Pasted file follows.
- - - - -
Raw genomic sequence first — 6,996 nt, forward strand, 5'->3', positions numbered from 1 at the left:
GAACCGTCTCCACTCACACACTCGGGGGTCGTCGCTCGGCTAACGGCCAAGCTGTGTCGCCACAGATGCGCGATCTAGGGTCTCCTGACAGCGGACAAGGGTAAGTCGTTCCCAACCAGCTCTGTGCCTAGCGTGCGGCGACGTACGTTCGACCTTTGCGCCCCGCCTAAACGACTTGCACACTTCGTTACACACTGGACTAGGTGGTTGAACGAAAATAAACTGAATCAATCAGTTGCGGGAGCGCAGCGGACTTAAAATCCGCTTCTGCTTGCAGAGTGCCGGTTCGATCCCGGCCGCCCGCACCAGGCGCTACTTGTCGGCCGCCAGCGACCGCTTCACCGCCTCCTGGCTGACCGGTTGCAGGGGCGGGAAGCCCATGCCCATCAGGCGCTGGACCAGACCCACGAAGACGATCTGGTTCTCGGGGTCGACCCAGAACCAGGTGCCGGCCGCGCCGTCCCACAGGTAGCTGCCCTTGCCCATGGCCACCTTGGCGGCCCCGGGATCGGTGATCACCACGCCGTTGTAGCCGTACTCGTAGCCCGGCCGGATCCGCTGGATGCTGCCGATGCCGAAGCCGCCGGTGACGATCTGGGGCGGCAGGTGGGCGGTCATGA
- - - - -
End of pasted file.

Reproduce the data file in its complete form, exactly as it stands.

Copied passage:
Raw genomic sequence first — 6,996 nt, forward strand, 5'->3', positions numbered from 1 at the left:
GAACCGTCTCCACTCACACACTCGGGGGTCGTCGCTCGGCTAACGGCCAAGCTGTGTCGCCACAGATGCGCGATCTAGGGTCTCCTGACAGCGGACAAGGGTAAGTCGTTCCCAACCAGCTCTGTGCCTAGCGTGCGGCGACGTACGTTCGACCTTTGCGCCCCGCCTAAACGACTTGCACACTTCGTTACACACTGGACTAGGTGGTTGAACGAAAATAAACTGAATCAATCAGTTGCGGGAGCGCAGCGGACTTAAAATCCGCTTCTGCTTGCAGAGTGCCGGTTCGATCCCGGCCGCCCGCACCAGGCGCTACTTGTCGGCCGCCAGCGACCGCTTCACCGCCTCCTGGCTGACCGGTTGCAGGGGCGGGAAGCCCATGCCCATCAGGCGCTGGACCAGACCCACGAAGACGATCTGGTTCTCGGGGTCGACCCAGAACCAGGTGCCGGCCGCGCCGTCCCACAGGTAGCTGCCCTTGCCCATGGCCACCTTGGCGGCCCCGGGATCGGTGATCACCACGCCGTTGTAGCCGTACTCGTAGCCCGGCCGGATCCGCTGGATGCTGCCGATGCCGAAGCCGCCGGTGACGATCTGGGGCGGCAGGTGGGCGGTCATGA